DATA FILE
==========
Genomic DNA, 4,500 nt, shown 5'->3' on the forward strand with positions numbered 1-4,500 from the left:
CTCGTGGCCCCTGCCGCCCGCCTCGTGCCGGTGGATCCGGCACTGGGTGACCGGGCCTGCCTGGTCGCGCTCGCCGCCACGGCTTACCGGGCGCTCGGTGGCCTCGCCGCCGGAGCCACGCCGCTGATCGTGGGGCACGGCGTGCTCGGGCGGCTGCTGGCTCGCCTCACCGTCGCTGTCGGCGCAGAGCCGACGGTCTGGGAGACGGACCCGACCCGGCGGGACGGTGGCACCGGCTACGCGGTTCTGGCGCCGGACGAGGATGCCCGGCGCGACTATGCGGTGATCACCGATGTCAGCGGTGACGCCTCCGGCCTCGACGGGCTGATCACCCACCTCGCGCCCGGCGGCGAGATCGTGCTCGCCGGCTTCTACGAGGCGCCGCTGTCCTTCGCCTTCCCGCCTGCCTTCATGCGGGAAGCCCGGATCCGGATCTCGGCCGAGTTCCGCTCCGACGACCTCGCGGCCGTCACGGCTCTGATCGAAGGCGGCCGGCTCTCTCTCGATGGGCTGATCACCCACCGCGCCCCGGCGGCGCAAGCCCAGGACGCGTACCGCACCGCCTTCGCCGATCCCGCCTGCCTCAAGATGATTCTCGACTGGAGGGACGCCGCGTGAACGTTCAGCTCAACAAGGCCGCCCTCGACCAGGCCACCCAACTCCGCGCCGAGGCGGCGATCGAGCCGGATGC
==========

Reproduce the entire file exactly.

Genomic DNA, 4,500 nt, shown 5'->3' on the forward strand with positions numbered 1-4,500 from the left:
CTCGTGGCCCCTGCCGCCCGCCTCGTGCCGGTGGATCCGGCACTGGGTGACCGGGCCTGCCTGGTCGCGCTCGCCGCCACGGCTTACCGGGCGCTCGGTGGCCTCGCCGCCGGAGCCACGCCGCTGATCGTGGGGCACGGCGTGCTCGGGCGGCTGCTGGCTCGCCTCACCGTCGCTGTCGGCGCAGAGCCGACGGTCTGGGAGACGGACCCGACCCGGCGGGACGGTGGCACCGGCTACGCGGTTCTGGCGCCGGACGAGGATGCCCGGCGCGACTATGCGGTGATCACCGATGTCAGCGGTGACGCCTCCGGCCTCGACGGGCTGATCACCCACCTCGCGCCCGGCGGCGAGATCGTGCTCGCCGGCTTCTACGAGGCGCCGCTGTCCTTCGCCTTCCCGCCTGCCTTCATGCGGGAAGCCCGGATCCGGATCTCGGCCGAGTTCCGCTCCGACGACCTCGCGGCCGTCACGGCTCTGATCGAAGGCGGCCGGCTCTCTCTCGATGGGCTGATCACCCACCGCGCCCCGGCGGCGCAAGCCCAGGACGCGTACCGCACCGCCTTCGCCGATCCCGCCTGCCTCAAGATGATTCTCGACTGGAGGGACGCCGCGTGAACGTTCAGCTCAACAAGGCCGCCCTCGACCAGGCCACCCAACTCCGCGCCGAGGCGGCGATCGAGCCGGATGC